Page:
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Alexander De Croo allocates extra support for the reception and protection of South Sudanese refugees

PUSS O'Brien visit to South Sudan, 24-25 April 2012 (Jamam refugee camp). Hehlan Umdan, 23, a refugee from Sudan (far left, pink dress), in the Jamam camp in South Sudan. She has three children and has been in the camp since November 2011. Oxfam water distribution point.

 

PUSS O'Brien visit to South Sudan, 24-25 April 2012 (Jamam refugee camp). Hehlan Umdan, 23, a refugee from Sudan (far left, pink dress), in the Jamam camp in South Sudan. She has three children and has been in the camp since November 2011. Oxfam water distribution point.

Deputy Prime Minister and Minister of Development Cooperation Alexander De Croo will allocate €3 million for the reception of South Sudanese refugees in the Democratic Republic of Congo and Uganda. The Belgian Development Cooperation will support a two-year programme of the United Nations High Commissioner for Refugees (UNHCR). In 2016, our country contributed a total of €21.4 million to the humanitarian work of the UN Refugee Agency.

Alexander De Croo: “The human suffering in South Sudan, which is one of the youngest countries in the world, is appalling. The South Sudanese political leaders’ responsibility in this respect is overwhelming. Their own self-interest takes priority over the safety of their 11 million compatriots. Given that the humanitarian needs are so pressing, I have decided to provide humanitarian assistance to the Congolese and Ugandan governments for the reception of the countless refugees. Hopefully in 2017 we will finally see the start of a lasting peace in South Sudan, after three years of war”.

The Belgian funding of €3 million will support the UNHCR emergency plan for refugees from South Sudan in the Democratic Republic of Congo and Uganda. Belgium will provide €1.5 million for reception and protection in the Democratic Republic of Congo, and the same amount for Uganda. The UNHCR will have flexibility in utilising the funds, based on the needs in both countries.

The UNHCR will give priority to providing basic provisions for refugees, and to their safety. Additionally, it will focus on registration and encouraging self-sufficiency. The refugees will be housed among local communities in both countries, and not in camps.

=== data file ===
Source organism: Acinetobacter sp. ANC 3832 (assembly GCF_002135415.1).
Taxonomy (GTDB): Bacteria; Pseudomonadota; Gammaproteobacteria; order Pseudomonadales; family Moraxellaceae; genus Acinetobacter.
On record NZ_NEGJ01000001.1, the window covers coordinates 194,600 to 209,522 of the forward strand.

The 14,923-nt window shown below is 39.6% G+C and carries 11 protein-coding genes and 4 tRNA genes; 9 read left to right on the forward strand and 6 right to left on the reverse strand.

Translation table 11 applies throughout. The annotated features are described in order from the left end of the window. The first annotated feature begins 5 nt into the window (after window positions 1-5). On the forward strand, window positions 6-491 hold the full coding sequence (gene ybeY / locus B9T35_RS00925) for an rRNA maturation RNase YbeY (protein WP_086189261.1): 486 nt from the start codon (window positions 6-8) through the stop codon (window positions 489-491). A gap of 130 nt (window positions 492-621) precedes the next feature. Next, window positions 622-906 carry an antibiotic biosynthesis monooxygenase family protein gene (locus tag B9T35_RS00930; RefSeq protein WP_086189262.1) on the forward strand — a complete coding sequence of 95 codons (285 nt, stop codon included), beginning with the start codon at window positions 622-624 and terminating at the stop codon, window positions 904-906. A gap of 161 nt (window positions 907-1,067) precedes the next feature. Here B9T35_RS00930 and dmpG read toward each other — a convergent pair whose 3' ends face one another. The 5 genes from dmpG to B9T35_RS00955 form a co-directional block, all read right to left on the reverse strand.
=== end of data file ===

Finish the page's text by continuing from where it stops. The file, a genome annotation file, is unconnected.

Recurrent outbreaks of violence
The Republic of South Sudan, which obtained its independence in 2011, has been ravaged for three years by a civil war between government troops and opposition forces. A peace agreement was signed in August 2015, and as part of its implementation, a transitional government was formed in April 2016. However, violence flared up again in July 2016, with widespread violations of human rights, civilian deaths, rape and other forms of sexual violence, child conscriptions, looting and the destruction of civil and humanitarian resources. As a result, there was a drastic increase in refugee flows from South Sudan into the Democratic Republic of Congo, and especially Uganda.

According to figures from the UNHCR, there are currently 604,000 South Sudanese refugees living in Uganda. 343,500 refugees have arrived since last summer, the equivalent of more than 2,200 new refugees every day. There are more than 65,000 South Sudanese refugees in the Democratic Republic of Congo, with a daily inflow of more than 300 since last summer. In the space of a year, the number of South Sudanese refugees in the Democratic Republic of Congo has almost doubled, and has almost quadrupled in Uganda.

Important humanitarian partner
The UN Refugee Agency UNHCR is an important humanitarian partner for Belgium. Every year, Belgium contributes €7.5 million to the UNHCR’s general funds. In 2016, various programmes were supported for refugees in Iraq, Jordan, Cameroon, the Central African Republic, Sudan, Mali and Mauritania, for a total amount of €11.625 million. In 2016, Belgium provided a total of €21.4 million in funding to the UNHCR.

Source: Belgium Foreign Affairs

 

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